Next you can configure the instance details. I case you are interested in scaling your machine learning algorithm across multiple instances this is the moment where you can select how many instances, and where you have to add them to a placement group.
Next steps involve selecting how much storage you want on your instances, and tags you might want to add. This is purely dependent on how you want to use your instances.
In terms of security group: what I found works is creating a new security group for them where you can choose from what sources SSH access is allowed.
Launch your instances! Now that they are running it’s time to edit them directly. For horovod you apparently need more than only SSH-access. Select your instances one by one and add them to a security group which allows inbound traffic from all instances in the same security group. For me this was the default security group.
As a next step you have to make sure that your machines can connect to each other. I had to create two ssh keys on both machines using ssh-keygen, and add credentials to the machines. Note that I had to add not only the key of the other machine, but also my own public key to ~/.ssh/authorized_keys.
The steps to do this are as follows for the case where you have two AWS instances, which I will call machine_1 and machine_2:
On both machines run ssh-keygen. This will create the folder ~/.ssh which will contain the files authorized_keys, id_rsa.pub and id_rsa.
Copy-paste the contents of id_rsa.pub of machine_1 into:
~/.ssh/authorized_keys of machine_1
~/.ssh/authorized_keys of machine_2
Copy-paste the contents of id_rsa.pub of machine_2 into:
~/.ssh/authorized_keys of machine_1
~/.ssh/authorized_keys of machine_2
As last step you can test whether horovod now scales to two machines. You do this by on one machine (the master) going to the directory ~/examples/horovod/tensorflow. Here you edit the hosts file and add the private IP of the other machine. Then run ./train_synthetic.sh 16 to see if you can scale training imagenet to 16 GPUS.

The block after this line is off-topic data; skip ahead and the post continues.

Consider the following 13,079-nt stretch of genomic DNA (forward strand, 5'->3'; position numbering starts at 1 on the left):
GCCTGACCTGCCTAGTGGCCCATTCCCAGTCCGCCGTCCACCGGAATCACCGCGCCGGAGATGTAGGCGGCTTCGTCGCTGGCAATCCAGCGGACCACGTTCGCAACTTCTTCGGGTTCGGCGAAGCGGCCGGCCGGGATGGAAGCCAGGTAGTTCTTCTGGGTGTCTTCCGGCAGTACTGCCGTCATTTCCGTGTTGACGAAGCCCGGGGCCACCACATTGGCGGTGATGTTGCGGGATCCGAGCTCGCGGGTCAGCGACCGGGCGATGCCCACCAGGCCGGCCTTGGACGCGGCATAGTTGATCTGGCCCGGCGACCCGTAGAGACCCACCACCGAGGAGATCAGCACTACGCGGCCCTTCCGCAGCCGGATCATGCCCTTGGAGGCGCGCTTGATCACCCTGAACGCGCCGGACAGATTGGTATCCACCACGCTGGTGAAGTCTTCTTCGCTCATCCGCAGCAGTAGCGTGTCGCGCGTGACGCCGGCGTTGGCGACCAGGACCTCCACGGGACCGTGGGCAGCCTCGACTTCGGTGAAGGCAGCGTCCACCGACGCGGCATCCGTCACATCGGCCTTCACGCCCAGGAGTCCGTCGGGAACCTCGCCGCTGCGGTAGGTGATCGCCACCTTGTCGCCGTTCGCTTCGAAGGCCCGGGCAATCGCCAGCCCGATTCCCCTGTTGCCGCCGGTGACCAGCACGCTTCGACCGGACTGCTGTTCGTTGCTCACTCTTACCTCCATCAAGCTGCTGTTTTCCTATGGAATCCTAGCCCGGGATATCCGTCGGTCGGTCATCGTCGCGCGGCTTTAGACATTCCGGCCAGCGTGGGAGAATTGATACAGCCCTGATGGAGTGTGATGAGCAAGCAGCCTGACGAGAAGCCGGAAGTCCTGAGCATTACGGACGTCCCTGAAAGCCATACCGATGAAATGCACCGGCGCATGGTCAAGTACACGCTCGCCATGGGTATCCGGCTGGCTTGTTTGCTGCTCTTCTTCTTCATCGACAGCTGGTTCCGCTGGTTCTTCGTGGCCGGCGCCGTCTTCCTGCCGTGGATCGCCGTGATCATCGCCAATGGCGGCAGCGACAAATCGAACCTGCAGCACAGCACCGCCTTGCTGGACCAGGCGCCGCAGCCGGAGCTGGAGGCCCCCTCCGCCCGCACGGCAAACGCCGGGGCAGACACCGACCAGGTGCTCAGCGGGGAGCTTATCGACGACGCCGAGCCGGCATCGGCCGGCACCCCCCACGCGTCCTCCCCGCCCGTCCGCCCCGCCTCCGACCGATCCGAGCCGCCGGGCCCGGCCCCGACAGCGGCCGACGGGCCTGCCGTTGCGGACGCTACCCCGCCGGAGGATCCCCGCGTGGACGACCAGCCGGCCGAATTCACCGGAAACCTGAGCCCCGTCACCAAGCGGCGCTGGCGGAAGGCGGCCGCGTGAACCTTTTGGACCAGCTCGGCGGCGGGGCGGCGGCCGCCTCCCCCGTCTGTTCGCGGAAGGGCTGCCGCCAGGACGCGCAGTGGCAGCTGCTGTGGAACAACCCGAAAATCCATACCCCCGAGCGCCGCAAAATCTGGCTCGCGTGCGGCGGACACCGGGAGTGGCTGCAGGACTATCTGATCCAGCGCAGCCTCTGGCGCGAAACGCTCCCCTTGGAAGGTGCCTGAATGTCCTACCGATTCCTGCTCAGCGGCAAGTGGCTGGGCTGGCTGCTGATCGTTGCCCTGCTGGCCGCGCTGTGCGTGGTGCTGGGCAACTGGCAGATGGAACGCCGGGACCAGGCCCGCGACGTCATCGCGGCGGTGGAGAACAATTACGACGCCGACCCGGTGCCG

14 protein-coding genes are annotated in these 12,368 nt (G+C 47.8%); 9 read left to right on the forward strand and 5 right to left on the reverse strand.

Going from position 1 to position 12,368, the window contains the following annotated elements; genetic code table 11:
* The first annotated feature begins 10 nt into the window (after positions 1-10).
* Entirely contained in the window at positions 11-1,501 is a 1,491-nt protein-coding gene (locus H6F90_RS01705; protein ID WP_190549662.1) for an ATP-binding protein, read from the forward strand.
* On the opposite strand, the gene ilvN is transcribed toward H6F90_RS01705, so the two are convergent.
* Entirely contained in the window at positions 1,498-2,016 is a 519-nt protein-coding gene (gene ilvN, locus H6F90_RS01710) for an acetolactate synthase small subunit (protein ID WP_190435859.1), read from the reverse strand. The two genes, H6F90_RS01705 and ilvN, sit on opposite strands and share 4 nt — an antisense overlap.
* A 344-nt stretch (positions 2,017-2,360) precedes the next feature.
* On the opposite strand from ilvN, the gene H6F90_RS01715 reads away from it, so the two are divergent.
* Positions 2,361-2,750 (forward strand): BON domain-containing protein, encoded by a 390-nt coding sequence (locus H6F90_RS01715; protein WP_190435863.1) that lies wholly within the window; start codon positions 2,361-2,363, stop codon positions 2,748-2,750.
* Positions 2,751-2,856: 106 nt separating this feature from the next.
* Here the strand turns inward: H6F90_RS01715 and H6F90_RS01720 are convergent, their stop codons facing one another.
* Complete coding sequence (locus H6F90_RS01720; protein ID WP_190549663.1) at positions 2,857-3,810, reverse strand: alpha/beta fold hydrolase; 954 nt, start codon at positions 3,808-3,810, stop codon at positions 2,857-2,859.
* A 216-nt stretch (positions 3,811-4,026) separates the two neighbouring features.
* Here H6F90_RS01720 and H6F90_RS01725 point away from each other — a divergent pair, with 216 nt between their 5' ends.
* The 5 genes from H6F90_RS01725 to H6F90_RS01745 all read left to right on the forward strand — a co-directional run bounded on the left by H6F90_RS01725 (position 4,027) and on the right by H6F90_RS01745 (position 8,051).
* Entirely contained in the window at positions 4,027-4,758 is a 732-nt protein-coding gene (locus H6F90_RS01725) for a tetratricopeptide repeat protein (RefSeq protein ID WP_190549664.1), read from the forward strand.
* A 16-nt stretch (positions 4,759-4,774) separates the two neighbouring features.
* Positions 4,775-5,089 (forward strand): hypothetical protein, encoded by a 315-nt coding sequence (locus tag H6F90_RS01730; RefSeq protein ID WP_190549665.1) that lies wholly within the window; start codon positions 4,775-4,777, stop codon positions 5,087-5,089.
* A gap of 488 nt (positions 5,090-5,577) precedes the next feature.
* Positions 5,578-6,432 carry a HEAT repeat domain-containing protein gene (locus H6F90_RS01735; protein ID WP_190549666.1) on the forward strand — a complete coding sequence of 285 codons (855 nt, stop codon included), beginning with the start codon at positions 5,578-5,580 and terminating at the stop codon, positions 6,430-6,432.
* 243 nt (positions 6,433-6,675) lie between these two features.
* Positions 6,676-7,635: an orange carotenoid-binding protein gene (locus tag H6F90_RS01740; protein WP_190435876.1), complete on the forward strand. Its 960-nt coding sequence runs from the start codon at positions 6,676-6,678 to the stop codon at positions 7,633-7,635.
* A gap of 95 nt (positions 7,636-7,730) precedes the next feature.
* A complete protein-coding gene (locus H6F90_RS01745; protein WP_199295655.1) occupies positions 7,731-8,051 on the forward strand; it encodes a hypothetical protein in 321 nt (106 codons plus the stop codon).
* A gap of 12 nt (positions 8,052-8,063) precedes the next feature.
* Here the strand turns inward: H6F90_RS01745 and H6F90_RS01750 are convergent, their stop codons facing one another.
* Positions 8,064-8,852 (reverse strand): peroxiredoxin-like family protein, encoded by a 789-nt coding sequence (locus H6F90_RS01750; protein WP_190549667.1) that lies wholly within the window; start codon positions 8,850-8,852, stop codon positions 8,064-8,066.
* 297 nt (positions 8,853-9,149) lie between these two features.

If everything went well you should now see that you can train an imagenet neural network with synthetic data with 16 powerful GPUS with over 10.000 images per second, and that all GPUS are actively working!
Enjoy your new superpowers in training and experimenting with neural networks!
As a few side-notes:
- Make sure you are in the correct region! Amazon has different services and availability for computers in different regions. I had to make this tutorial two times because one time the instance I wanted to make was not available. Also make sure that your instances are in the same region as your data. You can have a fast ethernet connection, but that’s useless if your data has to go overseas.
- Turn off your amazon instances if you don’t use them! These computers are quite expensive, and although they are definitely worth it if you through this can accelerate your learning, they are not worth it if you don’t stop them when your training is done.
- Create instances with enough disk space. You can choose the disk space at the start, and I noticed I quickly needed more disk space than I got when I launched. This is mostly due to quickly pulling in extra interesting data or dependencies because of your faster testing.
- It looks like there is an issue with the TensorBoard callback (https://github.com/tensorflow/tensorflow/issues/31451). This makes it less useful to perform many experiments…